Home to Luo’s rich cultural heritage

By Ferdinand Mwongela

Kenya has got two cities seated right next to large water bodies. One, Mombasa next to the Indian Ocean, is synonymous with tourism; the second Kisumu next to Lake Victoria is better known for its fish than as an attraction but this disguises its true beauty.

A replica of a Luo traditional homestead ‘Ber gi dala’.

After all no other place in Kenya can claim a "friendship" status with Cheltenham, UK and "sister" status with Roanoke, Virginia, USA.

Last month, with a group of journalists, I had an opportunity to visit this lakeside city. The morning flight from Nairobi to Kisumu took about 30 minutes, a shorter time than it takes me to get out of my house to the office.

After freshening up at the Vic hotel we headed for the Kisumu National Museum. The last time I visited a museum was as a small boy in a white shirt with scrawny legs sticking out of a blue short.

Traditional homestead

But here we were, a bunch of wisecrack scribes who thought, wrongly, that we had seen everything.

Right from the gate, the setup leaves no doubt that one is in the land of the Luo people. A sign welcomes you, Ber gi dala, which I am told translates roughly to "Good for home" and we are at home. The setup is of a traditional Luo homestead. A mud grass thatched house for the man of the house and separate houses for each wife presents a traditional homestead. The museum’s main gallery faces the gate as is traditionally expected of the first wife’s house. Other galleries that represent the second and third wives’ houses are on the flanks.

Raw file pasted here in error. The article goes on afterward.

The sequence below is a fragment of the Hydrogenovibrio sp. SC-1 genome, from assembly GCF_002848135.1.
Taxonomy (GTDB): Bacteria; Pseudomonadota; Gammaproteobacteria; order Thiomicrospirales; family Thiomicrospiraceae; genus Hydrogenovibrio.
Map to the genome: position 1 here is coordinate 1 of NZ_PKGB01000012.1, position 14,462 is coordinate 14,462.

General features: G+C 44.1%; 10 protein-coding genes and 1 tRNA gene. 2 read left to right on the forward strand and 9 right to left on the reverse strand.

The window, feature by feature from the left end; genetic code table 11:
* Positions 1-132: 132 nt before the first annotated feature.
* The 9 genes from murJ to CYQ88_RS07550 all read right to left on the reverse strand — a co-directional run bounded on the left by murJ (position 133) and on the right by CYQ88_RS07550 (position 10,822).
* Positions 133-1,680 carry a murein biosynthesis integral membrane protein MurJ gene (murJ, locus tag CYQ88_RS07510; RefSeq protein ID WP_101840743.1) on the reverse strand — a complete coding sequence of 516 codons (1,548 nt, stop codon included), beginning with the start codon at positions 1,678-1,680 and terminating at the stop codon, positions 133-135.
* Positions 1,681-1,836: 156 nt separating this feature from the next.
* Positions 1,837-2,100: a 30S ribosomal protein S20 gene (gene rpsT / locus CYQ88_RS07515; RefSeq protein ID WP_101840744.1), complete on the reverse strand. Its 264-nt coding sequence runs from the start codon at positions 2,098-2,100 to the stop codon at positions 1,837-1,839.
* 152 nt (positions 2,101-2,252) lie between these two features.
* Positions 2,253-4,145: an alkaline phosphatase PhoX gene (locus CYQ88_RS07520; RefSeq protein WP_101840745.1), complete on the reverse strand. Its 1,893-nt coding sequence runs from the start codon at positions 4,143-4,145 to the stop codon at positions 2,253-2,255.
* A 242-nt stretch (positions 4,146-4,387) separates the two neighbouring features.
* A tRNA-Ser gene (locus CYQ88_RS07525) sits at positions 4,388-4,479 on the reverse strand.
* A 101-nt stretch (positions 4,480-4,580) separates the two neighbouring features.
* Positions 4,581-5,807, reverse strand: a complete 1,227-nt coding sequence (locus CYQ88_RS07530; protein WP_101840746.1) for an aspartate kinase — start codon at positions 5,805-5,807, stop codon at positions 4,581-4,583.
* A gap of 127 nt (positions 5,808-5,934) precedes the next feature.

The main gallery holds a lot of the Western region’s material culture and natural heritage. In the centre of the gallery is a stuffed lion shown in the full splendour of its hunt. All around different materials of days gone by are displayed in cases.
 A glass case exhibition of fish and crustaceans.

Enthralling custom

From hunting tools and weapons to baskets and cooking implements. I’m more fascinated by the stuffed snake and bird displays in a corner of the gallery, probably prompted more by my healthy fear of reptiles coupled with the chance of seeing them up close.

From here we move on to the aquarium in a different building beautifully set at ground level in a tunnel like walk-through set up. I finally get the chance to see the different types of fish I have read about. From the lazy Kamongo to tilapia and the catfish.

The next stop is at the full-scale recreation of a traditional Luo homestead, Ber gi dala. It is the museum's most important and largest exhibition and comes complete with traditional huts for three wives, Achieng, Akinyi and Aketch and simba (hut for the eldest son). Apart from the homes of each wife, Ber gi dala consists also of granaries and livestock kraal of the imaginary Luo man.

Through signs and taped programs in both dholuo and English, the exhibition also explains the origins of the Luo people, their migration to western Kenya, traditional healing plants and the process of establishing a new home.